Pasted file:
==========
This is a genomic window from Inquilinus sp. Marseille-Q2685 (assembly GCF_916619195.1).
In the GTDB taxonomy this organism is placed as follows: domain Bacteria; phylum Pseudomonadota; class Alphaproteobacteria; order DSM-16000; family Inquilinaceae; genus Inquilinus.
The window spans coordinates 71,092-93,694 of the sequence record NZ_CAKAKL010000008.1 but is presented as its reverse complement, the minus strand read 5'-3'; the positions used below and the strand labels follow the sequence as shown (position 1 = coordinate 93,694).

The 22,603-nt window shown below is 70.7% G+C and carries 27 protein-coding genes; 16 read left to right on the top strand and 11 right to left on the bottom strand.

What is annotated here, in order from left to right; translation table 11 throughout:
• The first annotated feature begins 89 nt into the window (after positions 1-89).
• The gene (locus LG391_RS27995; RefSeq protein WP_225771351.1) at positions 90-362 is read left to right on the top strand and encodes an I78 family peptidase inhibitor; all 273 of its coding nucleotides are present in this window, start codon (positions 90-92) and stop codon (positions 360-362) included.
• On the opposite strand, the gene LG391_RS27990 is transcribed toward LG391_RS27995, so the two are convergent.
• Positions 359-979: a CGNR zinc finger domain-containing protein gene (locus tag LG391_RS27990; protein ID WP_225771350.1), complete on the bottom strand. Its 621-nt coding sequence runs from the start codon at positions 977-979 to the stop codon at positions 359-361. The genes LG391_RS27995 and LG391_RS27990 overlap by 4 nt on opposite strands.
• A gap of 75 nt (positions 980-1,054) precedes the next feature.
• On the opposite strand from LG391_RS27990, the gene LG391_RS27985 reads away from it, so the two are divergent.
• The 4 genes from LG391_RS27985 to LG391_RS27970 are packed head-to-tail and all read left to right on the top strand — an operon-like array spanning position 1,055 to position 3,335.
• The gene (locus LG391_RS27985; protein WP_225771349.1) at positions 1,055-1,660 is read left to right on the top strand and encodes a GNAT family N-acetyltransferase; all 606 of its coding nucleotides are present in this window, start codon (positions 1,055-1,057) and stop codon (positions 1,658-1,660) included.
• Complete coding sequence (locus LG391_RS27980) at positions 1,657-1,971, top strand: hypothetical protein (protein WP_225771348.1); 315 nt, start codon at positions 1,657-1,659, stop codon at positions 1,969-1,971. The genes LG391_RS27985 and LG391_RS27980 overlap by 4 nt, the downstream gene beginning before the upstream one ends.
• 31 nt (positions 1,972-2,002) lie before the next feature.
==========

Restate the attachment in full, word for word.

This is a genomic window from Inquilinus sp. Marseille-Q2685 (assembly GCF_916619195.1).
In the GTDB taxonomy this organism is placed as follows: domain Bacteria; phylum Pseudomonadota; class Alphaproteobacteria; order DSM-16000; family Inquilinaceae; genus Inquilinus.
The window spans coordinates 71,092-93,694 of the sequence record NZ_CAKAKL010000008.1 but is presented as its reverse complement, the minus strand read 5'-3'; the positions used below and the strand labels follow the sequence as shown (position 1 = coordinate 93,694).

The 22,603-nt window shown below is 70.7% G+C and carries 27 protein-coding genes; 16 read left to right on the top strand and 11 right to left on the bottom strand.

What is annotated here, in order from left to right; translation table 11 throughout:
• The first annotated feature begins 89 nt into the window (after positions 1-89).
• The gene (locus LG391_RS27995; RefSeq protein WP_225771351.1) at positions 90-362 is read left to right on the top strand and encodes an I78 family peptidase inhibitor; all 273 of its coding nucleotides are present in this window, start codon (positions 90-92) and stop codon (positions 360-362) included.
• On the opposite strand, the gene LG391_RS27990 is transcribed toward LG391_RS27995, so the two are convergent.
• Positions 359-979: a CGNR zinc finger domain-containing protein gene (locus tag LG391_RS27990; protein ID WP_225771350.1), complete on the bottom strand. Its 621-nt coding sequence runs from the start codon at positions 977-979 to the stop codon at positions 359-361. The genes LG391_RS27995 and LG391_RS27990 overlap by 4 nt on opposite strands.
• A gap of 75 nt (positions 980-1,054) precedes the next feature.
• On the opposite strand from LG391_RS27990, the gene LG391_RS27985 reads away from it, so the two are divergent.
• The 4 genes from LG391_RS27985 to LG391_RS27970 are packed head-to-tail and all read left to right on the top strand — an operon-like array spanning position 1,055 to position 3,335.
• The gene (locus LG391_RS27985; protein WP_225771349.1) at positions 1,055-1,660 is read left to right on the top strand and encodes a GNAT family N-acetyltransferase; all 606 of its coding nucleotides are present in this window, start codon (positions 1,055-1,057) and stop codon (positions 1,658-1,660) included.
• Complete coding sequence (locus LG391_RS27980) at positions 1,657-1,971, top strand: hypothetical protein (protein WP_225771348.1); 315 nt, start codon at positions 1,657-1,659, stop codon at positions 1,969-1,971. The genes LG391_RS27985 and LG391_RS27980 overlap by 4 nt, the downstream gene beginning before the upstream one ends.
• 31 nt (positions 1,972-2,002) lie before the next feature.